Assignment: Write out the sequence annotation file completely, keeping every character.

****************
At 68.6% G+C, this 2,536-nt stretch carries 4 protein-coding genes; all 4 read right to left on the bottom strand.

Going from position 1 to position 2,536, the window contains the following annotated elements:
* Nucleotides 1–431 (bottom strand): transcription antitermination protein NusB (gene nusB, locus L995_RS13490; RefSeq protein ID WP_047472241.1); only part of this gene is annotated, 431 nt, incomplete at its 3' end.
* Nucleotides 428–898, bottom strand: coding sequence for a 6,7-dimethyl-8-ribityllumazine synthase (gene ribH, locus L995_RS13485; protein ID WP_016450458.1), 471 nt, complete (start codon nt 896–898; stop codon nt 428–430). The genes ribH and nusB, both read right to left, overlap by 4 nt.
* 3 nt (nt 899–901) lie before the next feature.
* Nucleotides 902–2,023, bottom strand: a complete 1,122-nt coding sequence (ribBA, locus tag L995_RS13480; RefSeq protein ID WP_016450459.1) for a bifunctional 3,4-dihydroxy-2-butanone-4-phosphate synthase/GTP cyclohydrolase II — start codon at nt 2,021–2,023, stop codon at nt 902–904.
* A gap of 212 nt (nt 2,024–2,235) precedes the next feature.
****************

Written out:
At 68.6% G+C, this 2,536-nt stretch carries 4 protein-coding genes; all 4 read right to left on the bottom strand.

Going from position 1 to position 2,536, the window contains the following annotated elements:
* Nucleotides 1–431 (bottom strand): transcription antitermination protein NusB (gene nusB, locus L995_RS13490; RefSeq protein ID WP_047472241.1); only part of this gene is annotated, 431 nt, incomplete at its 3' end.
* Nucleotides 428–898, bottom strand: coding sequence for a 6,7-dimethyl-8-ribityllumazine synthase (gene ribH, locus L995_RS13485; protein ID WP_016450458.1), 471 nt, complete (start codon nt 896–898; stop codon nt 428–430). The genes ribH and nusB, both read right to left, overlap by 4 nt.
* 3 nt (nt 899–901) lie before the next feature.
* Nucleotides 902–2,023, bottom strand: a complete 1,122-nt coding sequence (ribBA, locus tag L995_RS13480; RefSeq protein ID WP_016450459.1) for a bifunctional 3,4-dihydroxy-2-butanone-4-phosphate synthase/GTP cyclohydrolase II — start codon at nt 2,021–2,023, stop codon at nt 902–904.
* A gap of 212 nt (nt 2,024–2,235) precedes the next feature.